In regard to the eventual handover of security from UNMIL, she welcomed the Government’s ownership of the process and its need for early planning and said that the Mission and the Government were jointly identifying gaps that needed to be filled. As a result, she envisioned that current benchmarks that covered the drawdown phase would be revised to incorporate specific transition-related indicators.
The mission, she said, would also continue its work with the United Nations Country Team in relation to the handover of civilian activities and the improvement of system-wide coordination. As the final year of the current Poverty Reduction Strategy was under way, coherence among all actors was paramount in shaping the next phase. Finally, expressing appreciation to troop and police contributing countries, she appealed to them to ensure awareness of sexual abuse before deployment.
Following Ms. Loj’s briefing, the representative of Liberia, Marjon Kamara, took the floor, expressing appreciation to Ms. Loj, UNMIL, its troop-contributing countries and the international community as a whole for its support to Liberia. She affirmed that the Government was making great efforts to rebuild the country and she seconded Ms. Loj’s appeal for continued international support and for placing the country on the agenda of the Peacebuilding Commission.
The meeting was opened at 10:13 a.m. and closed at 10:36 a.m., at which time Council members went into consultations on Liberia, as previously arranged.
When the Council convened it had before it the twenty-first progress report of the Secretary-General on the United Nations Mission in Liberia (document S/2010/429), which covers the period from 17 February until 11 August and contains a recommendation for the extension of the mandate of the Mission for an additional year, until 30 September 2011, with current military and police levels maintained at least through the 2011 elections, which it calls “a core benchmark for UNMIL drawdown and withdrawal”.
The report says that the West African country continues to make considerable progress in consolidating peace and security, but that enduring political and social divides, among other factors, could roll back the strides made so far. It warns that limited gains on national reconciliation and the perception of widespread impunity are obstacles to progress.
While the nation’s overall security situation is stable, the report notes, it is fragile due to ethnic and communal tensions, disputes over access to land and a lack of confidence in the criminal justice system. The prevalence of sexual attacks, armed robbery and other forms of serious criminal activity continues, and the Secretary-General expresses concern that more than 70 per cent of reported rapes between February and August have involved victims under the age of 16.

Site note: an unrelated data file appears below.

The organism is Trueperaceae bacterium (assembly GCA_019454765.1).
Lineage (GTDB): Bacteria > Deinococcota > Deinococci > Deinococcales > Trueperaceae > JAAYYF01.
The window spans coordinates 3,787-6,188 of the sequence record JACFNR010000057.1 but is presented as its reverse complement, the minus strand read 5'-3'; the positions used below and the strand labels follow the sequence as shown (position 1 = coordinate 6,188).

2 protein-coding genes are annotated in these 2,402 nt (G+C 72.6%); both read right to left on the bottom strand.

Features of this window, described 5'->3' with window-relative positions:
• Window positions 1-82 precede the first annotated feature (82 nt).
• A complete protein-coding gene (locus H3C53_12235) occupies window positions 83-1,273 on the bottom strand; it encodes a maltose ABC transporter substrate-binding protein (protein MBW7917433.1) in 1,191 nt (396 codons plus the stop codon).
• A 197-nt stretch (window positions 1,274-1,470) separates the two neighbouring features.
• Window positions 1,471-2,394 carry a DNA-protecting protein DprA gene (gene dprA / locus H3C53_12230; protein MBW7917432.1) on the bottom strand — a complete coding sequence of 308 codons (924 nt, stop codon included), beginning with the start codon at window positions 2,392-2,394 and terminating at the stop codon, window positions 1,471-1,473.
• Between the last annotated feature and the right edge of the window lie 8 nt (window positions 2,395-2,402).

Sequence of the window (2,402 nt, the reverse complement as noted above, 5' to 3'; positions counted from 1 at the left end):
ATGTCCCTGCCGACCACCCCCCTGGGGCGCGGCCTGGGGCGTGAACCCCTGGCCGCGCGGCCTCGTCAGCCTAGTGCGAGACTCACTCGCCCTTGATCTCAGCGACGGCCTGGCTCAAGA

The Secretary-General says that disputes could rapidly escalate into major destabilizing incidents. He points to the example of widespread violence in Lofa county in northern Liberia between the predominantly Christian Lorma and Muslim Mandingo communities, triggered by allegations of a ritual killing. Armed with cutlasses, shotguns and other weapons, the two sides carried out attacks that resulted in four people killed, 18 injured, and many churches, mosques and homes destroyed. UNMIL, along with the Emergency Response Unit of the Liberian National Police, stepped in to restore order.
In Maryland county in Liberia’s south-east, according to the report, UNMIL and the national police prevented violence in April when a ritual killing was alleged, leading to the arrest of 18 people — including influential figures in the area — and sparking a community protest. “As events in Lofa and Maryland counties demonstrate, low public confidence in the State’s capacity to deliver justice frequently leads to rapid flare-ups, threatening overall law and order,” the Secretary-General notes.
He also says that although security institutions are continuing to make progress, they have yet to reach the capacity to respond independently of UNMIL, especially outside the capital, Monrovia. For that reason, he writes that it is crucial that the security sector becomes a main priority for the Government and the international community, with those institutions becoming independently operational and fully resourced.
He stresses that next year’s presidential and legislative elections, now planned for November, will be a “critical milestone” for Liberia, testing the capacity of national institutions, and he urges the Government and others to create a plan on how to take the recommendations made by the Truth and Reconciliation Commission forward.
UNMIL was set up in 2003 to bolster a ceasefire agreement ending a war that killed almost 150,000 Liberians, mostly civilians, and sent 850,000 others fleeing to neighbouring countries. In the report, the Secretary-General says that he is pleased that the Government and its international partners have started planning for the eventual handover of security responsibilities from UNMIL to national authorities.
According to the report, the mission has entered the third stage in its drawdown, with the removal of more than 2,000 troops — leaving 8,052 as of 30 July 2010 — and the withdrawal of dozens of armoured personnel carriers and three attack helicopters. The police component has been maintained close to its authorized strength of 1,375.